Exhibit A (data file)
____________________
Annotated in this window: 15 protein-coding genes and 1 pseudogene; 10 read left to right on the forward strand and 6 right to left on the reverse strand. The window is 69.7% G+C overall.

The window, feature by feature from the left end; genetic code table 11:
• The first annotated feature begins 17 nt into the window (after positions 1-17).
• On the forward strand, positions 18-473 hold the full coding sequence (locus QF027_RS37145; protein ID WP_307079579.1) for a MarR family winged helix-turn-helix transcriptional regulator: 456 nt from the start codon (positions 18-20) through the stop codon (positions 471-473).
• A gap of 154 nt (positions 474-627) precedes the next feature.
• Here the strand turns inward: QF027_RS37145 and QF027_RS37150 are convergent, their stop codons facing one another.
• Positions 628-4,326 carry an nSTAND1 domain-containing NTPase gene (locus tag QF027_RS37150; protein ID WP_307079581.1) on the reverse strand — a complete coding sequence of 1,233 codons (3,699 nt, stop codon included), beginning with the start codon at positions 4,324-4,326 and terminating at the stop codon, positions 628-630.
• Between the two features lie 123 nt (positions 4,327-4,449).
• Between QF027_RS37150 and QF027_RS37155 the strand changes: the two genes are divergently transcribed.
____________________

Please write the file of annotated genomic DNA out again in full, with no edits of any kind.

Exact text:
Annotated in this window: 15 protein-coding genes and 1 pseudogene; 10 read left to right on the forward strand and 6 right to left on the reverse strand. The window is 69.7% G+C overall.

The window, feature by feature from the left end; genetic code table 11:
• The first annotated feature begins 17 nt into the window (after positions 1-17).
• On the forward strand, positions 18-473 hold the full coding sequence (locus QF027_RS37145; protein ID WP_307079579.1) for a MarR family winged helix-turn-helix transcriptional regulator: 456 nt from the start codon (positions 18-20) through the stop codon (positions 471-473).
• A gap of 154 nt (positions 474-627) precedes the next feature.
• Here the strand turns inward: QF027_RS37145 and QF027_RS37150 are convergent, their stop codons facing one another.
• Positions 628-4,326 carry an nSTAND1 domain-containing NTPase gene (locus tag QF027_RS37150; protein ID WP_307079581.1) on the reverse strand — a complete coding sequence of 1,233 codons (3,699 nt, stop codon included), beginning with the start codon at positions 4,324-4,326 and terminating at the stop codon, positions 628-630.
• Between the two features lie 123 nt (positions 4,327-4,449).
• Between QF027_RS37150 and QF027_RS37155 the strand changes: the two genes are divergently transcribed.